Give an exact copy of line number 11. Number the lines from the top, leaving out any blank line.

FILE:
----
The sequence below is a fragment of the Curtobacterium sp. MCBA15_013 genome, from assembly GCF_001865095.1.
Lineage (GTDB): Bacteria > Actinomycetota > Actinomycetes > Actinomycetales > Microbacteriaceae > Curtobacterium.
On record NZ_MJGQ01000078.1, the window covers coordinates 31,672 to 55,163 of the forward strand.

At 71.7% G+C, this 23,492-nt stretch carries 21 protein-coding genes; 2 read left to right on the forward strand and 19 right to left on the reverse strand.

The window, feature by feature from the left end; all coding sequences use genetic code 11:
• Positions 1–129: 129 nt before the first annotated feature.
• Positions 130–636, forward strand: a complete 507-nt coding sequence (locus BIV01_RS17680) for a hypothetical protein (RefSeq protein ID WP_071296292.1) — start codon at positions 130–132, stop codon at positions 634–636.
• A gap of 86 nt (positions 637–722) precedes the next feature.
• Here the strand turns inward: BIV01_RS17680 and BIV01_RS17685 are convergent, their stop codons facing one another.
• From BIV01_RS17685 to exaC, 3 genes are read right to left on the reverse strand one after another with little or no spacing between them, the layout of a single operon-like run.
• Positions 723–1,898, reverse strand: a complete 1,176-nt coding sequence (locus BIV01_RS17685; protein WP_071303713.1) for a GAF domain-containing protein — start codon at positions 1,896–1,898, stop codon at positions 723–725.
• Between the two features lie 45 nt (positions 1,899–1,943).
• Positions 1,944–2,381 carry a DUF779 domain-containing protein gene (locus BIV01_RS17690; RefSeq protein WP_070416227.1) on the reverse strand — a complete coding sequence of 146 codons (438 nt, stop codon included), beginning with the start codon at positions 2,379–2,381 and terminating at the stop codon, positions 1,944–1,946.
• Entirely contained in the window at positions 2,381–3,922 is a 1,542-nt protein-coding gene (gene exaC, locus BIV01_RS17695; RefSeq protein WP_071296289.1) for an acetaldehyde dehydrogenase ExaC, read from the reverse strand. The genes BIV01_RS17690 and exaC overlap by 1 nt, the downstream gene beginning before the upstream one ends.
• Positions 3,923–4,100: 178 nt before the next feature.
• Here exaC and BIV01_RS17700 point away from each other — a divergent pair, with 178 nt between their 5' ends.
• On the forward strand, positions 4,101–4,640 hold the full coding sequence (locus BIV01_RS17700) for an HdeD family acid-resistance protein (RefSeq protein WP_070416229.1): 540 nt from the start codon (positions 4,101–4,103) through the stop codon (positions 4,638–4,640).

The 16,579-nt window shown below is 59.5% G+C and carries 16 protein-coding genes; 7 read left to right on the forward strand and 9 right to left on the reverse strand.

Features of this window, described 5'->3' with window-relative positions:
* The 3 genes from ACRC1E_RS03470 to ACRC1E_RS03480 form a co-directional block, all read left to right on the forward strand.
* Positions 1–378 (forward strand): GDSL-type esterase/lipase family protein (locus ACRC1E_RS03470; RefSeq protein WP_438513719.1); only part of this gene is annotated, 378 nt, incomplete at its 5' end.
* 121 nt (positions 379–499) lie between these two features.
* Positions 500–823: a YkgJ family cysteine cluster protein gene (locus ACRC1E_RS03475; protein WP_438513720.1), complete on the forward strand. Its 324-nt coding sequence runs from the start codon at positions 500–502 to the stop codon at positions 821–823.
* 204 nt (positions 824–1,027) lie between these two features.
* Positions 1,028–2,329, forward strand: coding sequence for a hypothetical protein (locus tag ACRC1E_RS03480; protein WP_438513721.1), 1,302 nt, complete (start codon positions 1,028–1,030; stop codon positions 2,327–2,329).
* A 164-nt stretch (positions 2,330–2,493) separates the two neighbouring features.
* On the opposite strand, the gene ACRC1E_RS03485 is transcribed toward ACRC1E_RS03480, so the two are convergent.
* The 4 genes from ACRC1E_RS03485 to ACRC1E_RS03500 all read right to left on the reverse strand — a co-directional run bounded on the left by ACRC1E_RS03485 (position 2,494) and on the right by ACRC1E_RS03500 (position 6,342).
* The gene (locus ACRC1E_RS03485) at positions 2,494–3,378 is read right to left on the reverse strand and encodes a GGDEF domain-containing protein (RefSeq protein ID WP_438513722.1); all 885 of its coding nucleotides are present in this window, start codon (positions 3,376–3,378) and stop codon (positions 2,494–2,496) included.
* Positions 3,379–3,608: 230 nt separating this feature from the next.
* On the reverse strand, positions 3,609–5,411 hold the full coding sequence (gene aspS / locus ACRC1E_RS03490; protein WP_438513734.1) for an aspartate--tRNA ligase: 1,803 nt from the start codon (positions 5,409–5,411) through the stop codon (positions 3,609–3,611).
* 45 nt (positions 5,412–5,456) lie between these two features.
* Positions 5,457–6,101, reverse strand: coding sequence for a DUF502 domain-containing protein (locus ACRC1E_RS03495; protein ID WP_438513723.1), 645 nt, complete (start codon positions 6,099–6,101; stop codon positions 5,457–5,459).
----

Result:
• Positions 723–1,898, reverse strand: a complete 1,176-nt coding sequence (locus BIV01_RS17685; protein WP_071303713.1) for a GAF domain-containing protein — start codon at positions 1,896–1,898, stop codon at positions 723–725.